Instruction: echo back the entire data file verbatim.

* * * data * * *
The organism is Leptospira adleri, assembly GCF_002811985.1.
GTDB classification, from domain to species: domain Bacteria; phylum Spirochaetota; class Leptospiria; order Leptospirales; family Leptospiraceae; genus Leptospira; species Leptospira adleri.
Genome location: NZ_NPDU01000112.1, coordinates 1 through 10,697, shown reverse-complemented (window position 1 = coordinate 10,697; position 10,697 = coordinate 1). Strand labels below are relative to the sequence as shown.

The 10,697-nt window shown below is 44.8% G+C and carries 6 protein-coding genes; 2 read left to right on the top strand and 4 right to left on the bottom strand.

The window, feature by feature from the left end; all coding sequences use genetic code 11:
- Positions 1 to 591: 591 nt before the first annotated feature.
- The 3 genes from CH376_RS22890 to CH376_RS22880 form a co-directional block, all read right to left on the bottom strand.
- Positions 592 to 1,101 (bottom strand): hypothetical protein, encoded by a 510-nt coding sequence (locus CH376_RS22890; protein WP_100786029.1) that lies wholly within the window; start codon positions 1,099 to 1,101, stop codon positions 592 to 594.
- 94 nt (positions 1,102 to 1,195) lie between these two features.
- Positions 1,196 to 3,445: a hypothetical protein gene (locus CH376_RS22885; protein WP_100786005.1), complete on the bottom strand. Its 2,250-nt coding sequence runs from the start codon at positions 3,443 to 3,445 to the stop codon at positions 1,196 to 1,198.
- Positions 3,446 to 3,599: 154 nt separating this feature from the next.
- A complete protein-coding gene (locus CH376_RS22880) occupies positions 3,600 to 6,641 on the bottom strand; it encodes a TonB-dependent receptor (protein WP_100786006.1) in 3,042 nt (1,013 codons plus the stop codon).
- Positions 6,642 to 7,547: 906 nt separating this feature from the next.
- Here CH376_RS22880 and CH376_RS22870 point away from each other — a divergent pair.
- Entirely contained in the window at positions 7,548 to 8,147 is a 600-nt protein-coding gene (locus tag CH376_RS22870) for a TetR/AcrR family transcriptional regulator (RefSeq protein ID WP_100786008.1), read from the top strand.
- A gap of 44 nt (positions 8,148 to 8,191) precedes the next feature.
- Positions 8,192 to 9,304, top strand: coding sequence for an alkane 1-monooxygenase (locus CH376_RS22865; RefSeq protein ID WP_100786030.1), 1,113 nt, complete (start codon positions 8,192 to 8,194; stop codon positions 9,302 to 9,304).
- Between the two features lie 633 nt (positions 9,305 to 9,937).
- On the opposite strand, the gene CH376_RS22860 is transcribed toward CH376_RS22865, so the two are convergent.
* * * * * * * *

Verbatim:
The organism is Leptospira adleri, assembly GCF_002811985.1.
GTDB classification, from domain to species: domain Bacteria; phylum Spirochaetota; class Leptospiria; order Leptospirales; family Leptospiraceae; genus Leptospira; species Leptospira adleri.
Genome location: NZ_NPDU01000112.1, coordinates 1 through 10,697, shown reverse-complemented (window position 1 = coordinate 10,697; position 10,697 = coordinate 1). Strand labels below are relative to the sequence as shown.

The 10,697-nt window shown below is 44.8% G+C and carries 6 protein-coding genes; 2 read left to right on the top strand and 4 right to left on the bottom strand.

The window, feature by feature from the left end; all coding sequences use genetic code 11:
- Positions 1 to 591: 591 nt before the first annotated feature.
- The 3 genes from CH376_RS22890 to CH376_RS22880 form a co-directional block, all read right to left on the bottom strand.
- Positions 592 to 1,101 (bottom strand): hypothetical protein, encoded by a 510-nt coding sequence (locus CH376_RS22890; protein WP_100786029.1) that lies wholly within the window; start codon positions 1,099 to 1,101, stop codon positions 592 to 594.
- 94 nt (positions 1,102 to 1,195) lie between these two features.
- Positions 1,196 to 3,445: a hypothetical protein gene (locus CH376_RS22885; protein WP_100786005.1), complete on the bottom strand. Its 2,250-nt coding sequence runs from the start codon at positions 3,443 to 3,445 to the stop codon at positions 1,196 to 1,198.
- Positions 3,446 to 3,599: 154 nt separating this feature from the next.
- A complete protein-coding gene (locus CH376_RS22880) occupies positions 3,600 to 6,641 on the bottom strand; it encodes a TonB-dependent receptor (protein WP_100786006.1) in 3,042 nt (1,013 codons plus the stop codon).
- Positions 6,642 to 7,547: 906 nt separating this feature from the next.
- Here CH376_RS22880 and CH376_RS22870 point away from each other — a divergent pair.
- Entirely contained in the window at positions 7,548 to 8,147 is a 600-nt protein-coding gene (locus tag CH376_RS22870) for a TetR/AcrR family transcriptional regulator (RefSeq protein ID WP_100786008.1), read from the top strand.
- A gap of 44 nt (positions 8,148 to 8,191) precedes the next feature.
- Positions 8,192 to 9,304, top strand: coding sequence for an alkane 1-monooxygenase (locus CH376_RS22865; RefSeq protein ID WP_100786030.1), 1,113 nt, complete (start codon positions 8,192 to 8,194; stop codon positions 9,302 to 9,304).
- Between the two features lie 633 nt (positions 9,305 to 9,937).
- On the opposite strand, the gene CH376_RS22860 is transcribed toward CH376_RS22865, so the two are convergent.